Beginning with the University’s North Campus, the University of Michigan Electrify M Living Laboratory (pictured below) will enable flexible electric vehicle fast charging through novel designs and management of on-site battery storage, the local electric grid, and renewable energy sources. It will repurpose aged electric vehicle battery packs for cost-effective energy storage to smooth out electric vehicle charging loads, manage building electricity demands in concert with the needs of electric vehicle charging and how much energy wind and solar are providing, and optimize the use of DC fast-chargers for bus fleet applications. Useful business metrics such as cost per useful mile traveled and greenhouse gas emissions avoided will be created for fleet users.

In addition to reducing the University’s greenhouse gas emissions, the Electrify M Living Laboratory will serve engineering students and faculty, providing data in the electric power grid and transportation areas.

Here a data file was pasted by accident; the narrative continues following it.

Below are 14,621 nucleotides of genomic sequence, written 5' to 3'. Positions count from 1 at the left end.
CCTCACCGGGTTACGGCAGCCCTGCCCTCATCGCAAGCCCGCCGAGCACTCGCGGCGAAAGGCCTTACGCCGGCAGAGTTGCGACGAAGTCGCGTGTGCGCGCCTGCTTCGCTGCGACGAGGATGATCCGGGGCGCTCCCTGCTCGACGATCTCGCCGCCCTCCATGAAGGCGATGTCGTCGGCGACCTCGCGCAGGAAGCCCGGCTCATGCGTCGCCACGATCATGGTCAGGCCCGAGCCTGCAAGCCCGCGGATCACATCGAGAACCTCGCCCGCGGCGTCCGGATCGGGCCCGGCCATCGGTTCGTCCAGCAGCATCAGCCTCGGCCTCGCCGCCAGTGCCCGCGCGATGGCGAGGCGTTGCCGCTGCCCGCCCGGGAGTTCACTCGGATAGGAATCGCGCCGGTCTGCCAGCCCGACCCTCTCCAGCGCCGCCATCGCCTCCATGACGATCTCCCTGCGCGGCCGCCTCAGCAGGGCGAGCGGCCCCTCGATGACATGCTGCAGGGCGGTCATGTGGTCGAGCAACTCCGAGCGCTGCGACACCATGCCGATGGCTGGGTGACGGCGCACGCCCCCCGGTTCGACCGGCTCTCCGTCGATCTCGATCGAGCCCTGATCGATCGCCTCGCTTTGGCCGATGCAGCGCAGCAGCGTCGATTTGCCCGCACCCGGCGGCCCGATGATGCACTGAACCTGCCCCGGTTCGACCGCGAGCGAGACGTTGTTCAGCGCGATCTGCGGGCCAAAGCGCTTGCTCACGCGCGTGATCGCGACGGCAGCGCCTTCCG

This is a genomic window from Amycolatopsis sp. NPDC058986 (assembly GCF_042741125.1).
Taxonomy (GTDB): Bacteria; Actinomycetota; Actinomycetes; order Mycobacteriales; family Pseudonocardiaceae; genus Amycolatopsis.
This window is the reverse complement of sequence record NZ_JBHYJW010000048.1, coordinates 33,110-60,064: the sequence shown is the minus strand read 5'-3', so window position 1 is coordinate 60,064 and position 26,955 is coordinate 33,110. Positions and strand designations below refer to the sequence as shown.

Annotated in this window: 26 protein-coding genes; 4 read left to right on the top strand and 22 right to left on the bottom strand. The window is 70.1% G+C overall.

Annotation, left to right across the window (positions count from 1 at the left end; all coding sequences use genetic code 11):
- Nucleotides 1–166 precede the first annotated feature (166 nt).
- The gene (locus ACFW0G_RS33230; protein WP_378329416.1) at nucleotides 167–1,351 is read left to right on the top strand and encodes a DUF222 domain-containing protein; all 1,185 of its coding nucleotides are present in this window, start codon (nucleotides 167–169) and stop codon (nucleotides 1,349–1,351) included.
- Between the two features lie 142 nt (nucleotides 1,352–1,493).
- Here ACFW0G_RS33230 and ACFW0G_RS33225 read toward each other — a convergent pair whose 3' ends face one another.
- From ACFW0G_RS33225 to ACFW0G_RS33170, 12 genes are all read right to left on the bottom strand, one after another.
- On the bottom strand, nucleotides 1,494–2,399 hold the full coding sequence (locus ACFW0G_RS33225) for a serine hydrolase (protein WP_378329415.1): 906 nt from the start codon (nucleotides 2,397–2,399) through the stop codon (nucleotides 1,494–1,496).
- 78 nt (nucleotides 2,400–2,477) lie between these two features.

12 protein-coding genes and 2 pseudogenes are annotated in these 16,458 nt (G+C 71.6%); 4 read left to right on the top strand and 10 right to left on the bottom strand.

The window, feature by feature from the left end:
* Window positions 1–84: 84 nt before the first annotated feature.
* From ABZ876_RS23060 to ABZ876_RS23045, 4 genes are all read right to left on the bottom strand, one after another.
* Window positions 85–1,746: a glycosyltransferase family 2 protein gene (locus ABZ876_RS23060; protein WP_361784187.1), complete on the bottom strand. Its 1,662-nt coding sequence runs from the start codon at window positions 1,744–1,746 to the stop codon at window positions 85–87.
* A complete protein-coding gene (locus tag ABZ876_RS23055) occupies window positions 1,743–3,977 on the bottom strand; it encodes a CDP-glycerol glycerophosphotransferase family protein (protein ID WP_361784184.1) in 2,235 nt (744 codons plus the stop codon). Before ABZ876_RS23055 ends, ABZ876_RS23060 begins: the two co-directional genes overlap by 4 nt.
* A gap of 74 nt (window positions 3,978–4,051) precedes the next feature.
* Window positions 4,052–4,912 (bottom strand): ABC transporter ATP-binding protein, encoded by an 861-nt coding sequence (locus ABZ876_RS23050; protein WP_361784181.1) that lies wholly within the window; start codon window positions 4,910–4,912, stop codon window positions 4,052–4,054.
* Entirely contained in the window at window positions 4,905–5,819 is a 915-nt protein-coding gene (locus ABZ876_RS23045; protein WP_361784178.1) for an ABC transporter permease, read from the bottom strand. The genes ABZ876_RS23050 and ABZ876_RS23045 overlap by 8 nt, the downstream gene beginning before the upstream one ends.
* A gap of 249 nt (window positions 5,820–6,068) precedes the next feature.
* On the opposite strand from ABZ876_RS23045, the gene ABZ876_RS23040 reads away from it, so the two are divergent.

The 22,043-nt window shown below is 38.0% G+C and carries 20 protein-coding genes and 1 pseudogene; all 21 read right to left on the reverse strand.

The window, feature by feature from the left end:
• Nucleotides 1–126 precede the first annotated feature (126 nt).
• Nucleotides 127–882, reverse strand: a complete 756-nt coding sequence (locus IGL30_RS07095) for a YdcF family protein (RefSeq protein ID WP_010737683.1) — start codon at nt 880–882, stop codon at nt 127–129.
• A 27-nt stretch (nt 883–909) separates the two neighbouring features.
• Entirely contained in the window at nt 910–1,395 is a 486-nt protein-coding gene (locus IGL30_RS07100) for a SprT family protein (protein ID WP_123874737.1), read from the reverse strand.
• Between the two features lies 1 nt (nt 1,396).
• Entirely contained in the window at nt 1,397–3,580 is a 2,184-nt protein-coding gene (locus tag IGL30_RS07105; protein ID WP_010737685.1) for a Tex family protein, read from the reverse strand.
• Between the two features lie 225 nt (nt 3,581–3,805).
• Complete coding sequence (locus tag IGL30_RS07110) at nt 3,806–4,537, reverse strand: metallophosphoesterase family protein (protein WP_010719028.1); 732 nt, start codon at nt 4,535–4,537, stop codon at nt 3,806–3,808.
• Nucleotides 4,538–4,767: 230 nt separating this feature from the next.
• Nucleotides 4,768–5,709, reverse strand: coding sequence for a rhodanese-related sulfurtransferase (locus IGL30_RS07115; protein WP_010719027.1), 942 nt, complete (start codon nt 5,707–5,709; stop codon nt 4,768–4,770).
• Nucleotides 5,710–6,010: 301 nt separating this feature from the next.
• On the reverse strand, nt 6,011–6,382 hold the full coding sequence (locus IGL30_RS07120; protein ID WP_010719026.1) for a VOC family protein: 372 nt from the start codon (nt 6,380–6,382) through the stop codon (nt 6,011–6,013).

To learn more about ElectrifyM, contact Energy Institute Director Anna Stefanopoulou.

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The Battery Fabrication and Characterization User Facility, or Battery Lab, works with the industrial and academic energy storage user community to prototype, test and analyze batteries and the materials that go into them. The Battery Lab brings together materials scientists and engineers, as well as suppliers and manufacturers, to ease a bottleneck in battery development near the nation’s automotive capital. The lab is available for any company or researcher to use. The Energy Institute is proud to host the facility, a safe zone for IP-protected discovery and scale-up of next-generation batteries. The Battery Lab was developed by U-M in cooperation with the Michigan Economic Development Corporation and Ford Motor Company.